Sunday, October 24, 2021

 

I've finished reading Distopia by Robert Kroese.


This novel is book 2 in the Land of Dis series and seems to be a prequel to the first book. I haven't read the first book and I picked up this one for only 99 cents. It was money well spent.

Our protagonist Wyngalf is on a proselytizing mission for his little known faith. He soon finds himself voyaging to a distance shore from which no ships have returned. Along the way, he encounters the green dragon Verne, a runaway girl named Evena, and an erudite outcast goblin who is given to the study of philosophy. The goblin may be the most sane character in this story. 

The narrative, in my opinion, is Candide with dragons and goblins. The book has been compared to Prachett's work, but I enjoyed it more than I cared for The Color of Magic. Like Candide, Wyngalf (or Simply Wyngalf) is a naive character who faces frequent challenges to his religious and philosophical views. That is to say, they are challenged to the extent he has ever considered them. 

Wyngalf and Evena meet Verne upon a rock in the sea. I found the first encounter with Verne to be hilarious. Eventually Wyngalf's destiny, or at least what he thinks may be his destiny, pits him against Verne and a major city controlled by the dragon. Evena's home also becomes subject to Verne's wrath, or extortion racket. Of course, I'm holding a lot back because I don't want to spoil the book for you. The adventure takes exciting twists and turns with various characters passing across the stage as aiders and abettors, conspirators, and bit players. The entire matter comes to an exciting conclusion with plenty of destruction, and wrap up of the character destinies.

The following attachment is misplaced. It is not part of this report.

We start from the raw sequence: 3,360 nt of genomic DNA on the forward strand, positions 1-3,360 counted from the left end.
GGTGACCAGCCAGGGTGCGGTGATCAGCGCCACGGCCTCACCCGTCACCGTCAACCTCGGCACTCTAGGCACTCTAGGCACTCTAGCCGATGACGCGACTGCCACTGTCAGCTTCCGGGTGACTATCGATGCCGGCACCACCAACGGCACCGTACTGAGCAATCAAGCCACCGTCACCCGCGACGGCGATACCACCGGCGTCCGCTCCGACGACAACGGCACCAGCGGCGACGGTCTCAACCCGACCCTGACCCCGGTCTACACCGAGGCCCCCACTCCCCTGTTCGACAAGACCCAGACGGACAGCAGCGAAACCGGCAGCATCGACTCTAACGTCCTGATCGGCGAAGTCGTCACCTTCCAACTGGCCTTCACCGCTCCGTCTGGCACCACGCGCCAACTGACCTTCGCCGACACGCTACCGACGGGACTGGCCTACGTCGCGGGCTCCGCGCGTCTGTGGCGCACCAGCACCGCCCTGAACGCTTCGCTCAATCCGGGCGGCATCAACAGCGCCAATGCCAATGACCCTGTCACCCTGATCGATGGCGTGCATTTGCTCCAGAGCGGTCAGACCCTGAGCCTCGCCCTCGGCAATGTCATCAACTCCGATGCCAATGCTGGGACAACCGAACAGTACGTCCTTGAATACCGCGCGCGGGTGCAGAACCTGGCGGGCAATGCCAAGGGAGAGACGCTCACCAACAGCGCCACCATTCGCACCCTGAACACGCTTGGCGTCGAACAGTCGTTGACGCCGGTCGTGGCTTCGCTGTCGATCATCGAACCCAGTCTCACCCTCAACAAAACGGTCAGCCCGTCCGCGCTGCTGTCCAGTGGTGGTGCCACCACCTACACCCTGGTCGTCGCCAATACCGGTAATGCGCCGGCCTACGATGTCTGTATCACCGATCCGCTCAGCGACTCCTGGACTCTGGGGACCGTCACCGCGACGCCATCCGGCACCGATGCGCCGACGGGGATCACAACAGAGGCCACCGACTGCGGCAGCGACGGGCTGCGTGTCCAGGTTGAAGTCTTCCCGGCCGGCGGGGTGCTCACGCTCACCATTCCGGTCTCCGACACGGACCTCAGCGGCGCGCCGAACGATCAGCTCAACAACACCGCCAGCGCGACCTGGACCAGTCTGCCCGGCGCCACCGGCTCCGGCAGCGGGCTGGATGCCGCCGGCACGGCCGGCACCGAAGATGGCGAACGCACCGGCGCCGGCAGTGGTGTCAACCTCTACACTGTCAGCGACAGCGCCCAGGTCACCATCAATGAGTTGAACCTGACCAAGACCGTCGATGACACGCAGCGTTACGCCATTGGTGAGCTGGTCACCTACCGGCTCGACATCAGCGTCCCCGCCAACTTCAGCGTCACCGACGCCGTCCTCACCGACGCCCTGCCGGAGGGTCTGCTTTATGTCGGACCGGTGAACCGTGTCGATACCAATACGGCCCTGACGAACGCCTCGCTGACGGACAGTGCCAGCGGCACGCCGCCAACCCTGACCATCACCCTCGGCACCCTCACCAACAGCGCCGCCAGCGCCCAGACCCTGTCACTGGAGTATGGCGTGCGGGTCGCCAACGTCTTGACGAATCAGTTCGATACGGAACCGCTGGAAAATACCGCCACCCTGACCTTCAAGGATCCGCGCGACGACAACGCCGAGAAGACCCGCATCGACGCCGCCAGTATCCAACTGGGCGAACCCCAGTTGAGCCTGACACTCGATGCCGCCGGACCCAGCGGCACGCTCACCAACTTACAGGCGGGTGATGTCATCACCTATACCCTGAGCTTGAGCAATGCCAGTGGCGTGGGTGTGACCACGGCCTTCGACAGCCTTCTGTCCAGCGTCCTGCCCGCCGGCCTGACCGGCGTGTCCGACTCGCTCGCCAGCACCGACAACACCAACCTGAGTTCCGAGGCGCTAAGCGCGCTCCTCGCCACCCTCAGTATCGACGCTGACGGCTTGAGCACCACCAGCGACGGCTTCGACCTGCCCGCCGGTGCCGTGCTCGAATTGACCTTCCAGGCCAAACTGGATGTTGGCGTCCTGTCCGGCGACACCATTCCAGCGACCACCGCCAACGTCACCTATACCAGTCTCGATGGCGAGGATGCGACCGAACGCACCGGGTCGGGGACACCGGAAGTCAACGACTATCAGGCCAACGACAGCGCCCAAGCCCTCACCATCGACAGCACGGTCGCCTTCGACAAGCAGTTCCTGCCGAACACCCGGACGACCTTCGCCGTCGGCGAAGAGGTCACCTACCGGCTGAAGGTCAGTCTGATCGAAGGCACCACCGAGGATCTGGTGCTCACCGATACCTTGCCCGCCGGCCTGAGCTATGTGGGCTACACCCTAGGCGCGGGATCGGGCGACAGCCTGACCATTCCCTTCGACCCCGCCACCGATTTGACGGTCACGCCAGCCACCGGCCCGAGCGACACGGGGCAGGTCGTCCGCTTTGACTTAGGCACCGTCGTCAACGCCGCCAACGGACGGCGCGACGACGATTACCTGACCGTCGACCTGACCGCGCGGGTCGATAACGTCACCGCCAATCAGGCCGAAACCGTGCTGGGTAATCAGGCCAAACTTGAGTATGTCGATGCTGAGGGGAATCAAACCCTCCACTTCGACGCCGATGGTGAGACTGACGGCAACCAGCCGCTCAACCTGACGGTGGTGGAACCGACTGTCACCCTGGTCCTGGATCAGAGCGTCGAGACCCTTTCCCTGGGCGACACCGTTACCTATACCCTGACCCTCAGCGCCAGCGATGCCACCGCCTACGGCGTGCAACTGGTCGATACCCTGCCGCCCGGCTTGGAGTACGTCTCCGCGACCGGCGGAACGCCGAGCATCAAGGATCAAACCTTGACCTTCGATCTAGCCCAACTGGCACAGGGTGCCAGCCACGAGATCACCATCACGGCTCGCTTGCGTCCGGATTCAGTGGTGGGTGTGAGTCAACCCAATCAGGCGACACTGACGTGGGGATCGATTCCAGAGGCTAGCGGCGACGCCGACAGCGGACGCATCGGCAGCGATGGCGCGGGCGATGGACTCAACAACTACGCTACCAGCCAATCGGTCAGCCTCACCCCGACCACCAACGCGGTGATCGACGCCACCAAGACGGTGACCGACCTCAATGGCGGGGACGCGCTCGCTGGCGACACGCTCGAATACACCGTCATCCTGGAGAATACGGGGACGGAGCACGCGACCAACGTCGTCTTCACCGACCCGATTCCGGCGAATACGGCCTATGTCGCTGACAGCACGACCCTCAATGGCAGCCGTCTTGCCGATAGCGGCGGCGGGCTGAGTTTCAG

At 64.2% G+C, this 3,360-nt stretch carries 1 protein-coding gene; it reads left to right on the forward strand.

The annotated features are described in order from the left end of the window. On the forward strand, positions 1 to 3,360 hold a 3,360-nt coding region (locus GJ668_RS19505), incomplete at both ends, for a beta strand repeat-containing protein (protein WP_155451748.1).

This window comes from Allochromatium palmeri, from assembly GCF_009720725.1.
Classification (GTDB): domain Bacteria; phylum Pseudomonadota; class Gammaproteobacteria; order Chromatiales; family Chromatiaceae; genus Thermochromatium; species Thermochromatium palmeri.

The production is light on description and heavy on dialog that is both interesting and germane. A few scenes are well defined by colorful description, but usually the specific setting emerges in broad strokes so that the reader's imagination can supply most of the backdrop. That works well for a novel that is about dialog and ideas, and less about what color flowers and leaves might be, how many bricks are in each layer of the wall, or which mast, sail, or line on the ship is at risk. 

I did find the goblin's sheltered life and limited experience incompatible with his depth of knowledge regarding philosophy and the workings of the human shipping and governmental systems. I was also a little puzzled by some aspects of the dragon's initial introduction. However, it all contributed to the humor and the plot of the story, so I didn't let it bother me. Although Distopia is an adventure with action and conflict of all kinds, the discovery of ideas and issues of government and the right of self-determination, including how the road to tyranny can be paved with good intentions and notions of expediency, rise above the action.

Overall, I highly recommend Distopia. I give it four and a half out of five "best of all possible worlds."

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